Bring in Bard after the HR.

So he choose option four with 57% success rate before. Awesome.

#34 joe dokes

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Posted 12 August 2010 - 04:39 PM

So on the one hand we have "Games lost by Francona being cute with the pen," the number of which stands at what, say 3? 5? 10?

And on the other, we have "games won by Francona because he's likely the best manager any of us have seen managing the Red Sox, and one of the few managers that would have been able to get anything out of a team made up of the players that have often worn the uniform this season (not to mention a 2.5 man bullpen)," which stands at about 60.

Fire the bastid.

#35 Rasputin


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Posted 12 August 2010 - 04:46 PM

I'd sign Francona to a lifetime extension today. He's not perfect but he's good for this situation and he's the best we've ever had.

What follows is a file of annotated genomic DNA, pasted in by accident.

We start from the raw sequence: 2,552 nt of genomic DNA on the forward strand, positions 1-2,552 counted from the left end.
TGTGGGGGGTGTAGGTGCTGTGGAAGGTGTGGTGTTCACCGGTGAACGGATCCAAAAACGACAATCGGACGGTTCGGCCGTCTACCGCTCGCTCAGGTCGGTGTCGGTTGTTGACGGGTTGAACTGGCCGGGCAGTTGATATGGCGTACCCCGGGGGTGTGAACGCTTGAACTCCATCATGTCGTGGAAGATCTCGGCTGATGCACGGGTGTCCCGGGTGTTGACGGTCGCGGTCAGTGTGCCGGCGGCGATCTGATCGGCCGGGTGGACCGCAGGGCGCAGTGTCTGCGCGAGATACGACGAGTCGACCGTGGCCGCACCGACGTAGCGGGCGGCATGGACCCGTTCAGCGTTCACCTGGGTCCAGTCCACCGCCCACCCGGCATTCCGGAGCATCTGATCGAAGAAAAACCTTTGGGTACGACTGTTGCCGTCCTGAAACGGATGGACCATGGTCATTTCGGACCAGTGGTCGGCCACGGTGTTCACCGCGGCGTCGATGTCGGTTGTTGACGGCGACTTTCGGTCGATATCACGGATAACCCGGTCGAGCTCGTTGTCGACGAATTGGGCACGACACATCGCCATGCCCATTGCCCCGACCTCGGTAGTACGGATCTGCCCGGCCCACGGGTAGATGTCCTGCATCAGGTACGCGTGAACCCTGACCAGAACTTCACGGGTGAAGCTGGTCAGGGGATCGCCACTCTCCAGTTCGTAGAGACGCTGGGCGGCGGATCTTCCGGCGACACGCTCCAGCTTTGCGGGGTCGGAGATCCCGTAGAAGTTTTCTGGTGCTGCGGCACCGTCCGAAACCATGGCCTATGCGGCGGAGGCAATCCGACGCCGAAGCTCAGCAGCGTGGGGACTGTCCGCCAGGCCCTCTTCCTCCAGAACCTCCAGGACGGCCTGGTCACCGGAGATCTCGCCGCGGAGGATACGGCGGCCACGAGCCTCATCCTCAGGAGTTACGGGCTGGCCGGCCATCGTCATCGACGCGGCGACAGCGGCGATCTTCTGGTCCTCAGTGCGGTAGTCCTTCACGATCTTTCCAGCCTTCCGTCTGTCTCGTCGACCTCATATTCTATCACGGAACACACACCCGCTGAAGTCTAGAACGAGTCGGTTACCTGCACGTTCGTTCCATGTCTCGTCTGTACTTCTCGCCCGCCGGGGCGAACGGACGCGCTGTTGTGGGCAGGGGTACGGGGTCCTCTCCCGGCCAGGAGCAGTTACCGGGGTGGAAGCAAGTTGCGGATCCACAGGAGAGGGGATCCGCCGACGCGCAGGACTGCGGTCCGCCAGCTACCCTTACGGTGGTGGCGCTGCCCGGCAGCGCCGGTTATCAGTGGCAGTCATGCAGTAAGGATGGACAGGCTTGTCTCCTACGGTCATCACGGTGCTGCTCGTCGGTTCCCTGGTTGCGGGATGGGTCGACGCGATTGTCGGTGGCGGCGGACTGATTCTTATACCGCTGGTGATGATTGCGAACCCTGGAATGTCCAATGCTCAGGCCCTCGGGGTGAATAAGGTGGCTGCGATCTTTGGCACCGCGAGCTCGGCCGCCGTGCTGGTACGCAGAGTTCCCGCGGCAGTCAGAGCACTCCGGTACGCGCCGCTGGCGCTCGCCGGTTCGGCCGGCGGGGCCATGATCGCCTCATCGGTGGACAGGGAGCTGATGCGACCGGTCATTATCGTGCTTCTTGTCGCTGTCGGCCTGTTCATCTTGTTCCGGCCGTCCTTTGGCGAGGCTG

#36 TomRicardo


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Posted 12 August 2010 - 04:48 PM

I am not advocating firing him. He is a great manager. It is annoying habit of his to blow games there is simply no reason to. There is a difference to point out a flaw and screaming someone should be fired over the flaw.

#37 Pumpsie


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Posted 12 August 2010 - 04:56 PM

This is because Papelbon has been awful. You were whining constantly like this when Foulke was awful in 2005 as well.


Well, at least I'm consistent!

#38 nvalvo


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Posted 12 August 2010 - 05:02 PM

We've had more "Bad Tito" this season than in the previous three years combined. I'm of the opinion that not having Brad Mills on the bench is a bigger thing than we thought. Tito has been MUCH more likely to make a poor decision this year than before. I don't think it's random or that Tito is getting forgetful in his old age. I think we're lacking a real strategic thinker on the bench this year and its become a problem.